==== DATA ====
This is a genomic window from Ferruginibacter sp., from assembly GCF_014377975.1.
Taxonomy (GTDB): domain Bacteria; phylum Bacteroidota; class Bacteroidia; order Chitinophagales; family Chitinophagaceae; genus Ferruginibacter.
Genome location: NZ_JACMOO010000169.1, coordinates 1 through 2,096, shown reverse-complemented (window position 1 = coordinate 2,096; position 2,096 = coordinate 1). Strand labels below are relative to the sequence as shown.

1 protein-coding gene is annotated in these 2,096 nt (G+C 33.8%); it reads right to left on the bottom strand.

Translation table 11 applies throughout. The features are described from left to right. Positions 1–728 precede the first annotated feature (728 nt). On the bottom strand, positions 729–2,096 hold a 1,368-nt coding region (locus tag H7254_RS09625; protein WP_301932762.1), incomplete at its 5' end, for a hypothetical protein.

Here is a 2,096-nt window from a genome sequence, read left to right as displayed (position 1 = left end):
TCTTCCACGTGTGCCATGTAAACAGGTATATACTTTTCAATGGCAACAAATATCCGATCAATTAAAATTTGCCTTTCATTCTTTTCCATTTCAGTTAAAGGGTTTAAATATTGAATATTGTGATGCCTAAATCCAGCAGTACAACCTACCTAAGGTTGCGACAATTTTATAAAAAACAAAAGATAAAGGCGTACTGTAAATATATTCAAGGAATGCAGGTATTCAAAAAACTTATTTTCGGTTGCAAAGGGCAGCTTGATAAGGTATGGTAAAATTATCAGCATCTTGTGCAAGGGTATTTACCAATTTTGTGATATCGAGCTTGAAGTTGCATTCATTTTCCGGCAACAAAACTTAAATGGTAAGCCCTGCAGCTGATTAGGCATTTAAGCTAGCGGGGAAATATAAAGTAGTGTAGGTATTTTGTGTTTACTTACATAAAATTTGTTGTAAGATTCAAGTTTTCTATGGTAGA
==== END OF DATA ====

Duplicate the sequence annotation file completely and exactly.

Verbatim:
This is a genomic window from Ferruginibacter sp., from assembly GCF_014377975.1.
Taxonomy (GTDB): domain Bacteria; phylum Bacteroidota; class Bacteroidia; order Chitinophagales; family Chitinophagaceae; genus Ferruginibacter.
Genome location: NZ_JACMOO010000169.1, coordinates 1 through 2,096, shown reverse-complemented (window position 1 = coordinate 2,096; position 2,096 = coordinate 1). Strand labels below are relative to the sequence as shown.

1 protein-coding gene is annotated in these 2,096 nt (G+C 33.8%); it reads right to left on the bottom strand.

Translation table 11 applies throughout. The features are described from left to right. Positions 1–728 precede the first annotated feature (728 nt). On the bottom strand, positions 729–2,096 hold a 1,368-nt coding region (locus tag H7254_RS09625; protein WP_301932762.1), incomplete at its 5' end, for a hypothetical protein.

Here is a 2,096-nt window from a genome sequence, read left to right as displayed (position 1 = left end):
TCTTCCACGTGTGCCATGTAAACAGGTATATACTTTTCAATGGCAACAAATATCCGATCAATTAAAATTTGCCTTTCATTCTTTTCCATTTCAGTTAAAGGGTTTAAATATTGAATATTGTGATGCCTAAATCCAGCAGTACAACCTACCTAAGGTTGCGACAATTTTATAAAAAACAAAAGATAAAGGCGTACTGTAAATATATTCAAGGAATGCAGGTATTCAAAAAACTTATTTTCGGTTGCAAAGGGCAGCTTGATAAGGTATGGTAAAATTATCAGCATCTTGTGCAAGGGTATTTACCAATTTTGTGATATCGAGCTTGAAGTTGCATTCATTTTCCGGCAACAAAACTTAAATGGTAAGCCCTGCAGCTGATTAGGCATTTAAGCTAGCGGGGAAATATAAAGTAGTGTAGGTATTTTGTGTTTACTTACATAAAATTTGTTGTAAGATTCAAGTTTTCTATGGTAGA